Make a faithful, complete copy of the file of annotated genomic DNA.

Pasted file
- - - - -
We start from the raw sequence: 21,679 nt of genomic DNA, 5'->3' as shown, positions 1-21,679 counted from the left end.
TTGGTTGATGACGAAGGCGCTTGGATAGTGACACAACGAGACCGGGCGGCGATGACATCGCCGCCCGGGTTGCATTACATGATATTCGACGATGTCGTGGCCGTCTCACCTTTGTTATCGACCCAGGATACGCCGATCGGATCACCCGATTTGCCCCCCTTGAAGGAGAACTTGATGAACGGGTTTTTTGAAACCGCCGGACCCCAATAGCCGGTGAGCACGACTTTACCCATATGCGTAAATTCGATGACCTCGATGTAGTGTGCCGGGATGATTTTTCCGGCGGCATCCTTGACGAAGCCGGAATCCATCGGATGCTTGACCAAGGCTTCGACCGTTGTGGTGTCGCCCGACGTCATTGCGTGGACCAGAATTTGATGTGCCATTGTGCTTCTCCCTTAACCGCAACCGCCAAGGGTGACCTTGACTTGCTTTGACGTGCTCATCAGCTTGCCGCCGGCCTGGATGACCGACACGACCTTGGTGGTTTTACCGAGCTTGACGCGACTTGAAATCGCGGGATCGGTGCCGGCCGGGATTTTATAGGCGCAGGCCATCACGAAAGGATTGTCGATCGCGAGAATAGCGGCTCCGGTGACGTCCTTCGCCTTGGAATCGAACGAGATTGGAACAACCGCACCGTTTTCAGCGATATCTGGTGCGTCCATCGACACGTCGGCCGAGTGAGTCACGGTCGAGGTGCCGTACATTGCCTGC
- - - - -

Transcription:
We start from the raw sequence: 21,679 nt of genomic DNA, 5'->3' as shown, positions 1-21,679 counted from the left end.
TTGGTTGATGACGAAGGCGCTTGGATAGTGACACAACGAGACCGGGCGGCGATGACATCGCCGCCCGGGTTGCATTACATGATATTCGACGATGTCGTGGCCGTCTCACCTTTGTTATCGACCCAGGATACGCCGATCGGATCACCCGATTTGCCCCCCTTGAAGGAGAACTTGATGAACGGGTTTTTTGAAACCGCCGGACCCCAATAGCCGGTGAGCACGACTTTACCCATATGCGTAAATTCGATGACCTCGATGTAGTGTGCCGGGATGATTTTTCCGGCGGCATCCTTGACGAAGCCGGAATCCATCGGATGCTTGACCAAGGCTTCGACCGTTGTGGTGTCGCCCGACGTCATTGCGTGGACCAGAATTTGATGTGCCATTGTGCTTCTCCCTTAACCGCAACCGCCAAGGGTGACCTTGACTTGCTTTGACGTGCTCATCAGCTTGCCGCCGGCCTGGATGACCGACACGACCTTGGTGGTTTTACCGAGCTTGACGCGACTTGAAATCGCGGGATCGGTGCCGGCCGGGATTTTATAGGCGCAGGCCATCACGAAAGGATTGTCGATCGCGAGAATAGCGGCTCCGGTGACGTCCTTCGCCTTGGAATCGAACGAGATTGGAACAACCGCACCGTTTTCAGCGATATCTGGTGCGTCCATCGACACGTCGGCCGAGTGAGTCACGGTCGAGGTGCCGTACATTGCCTGC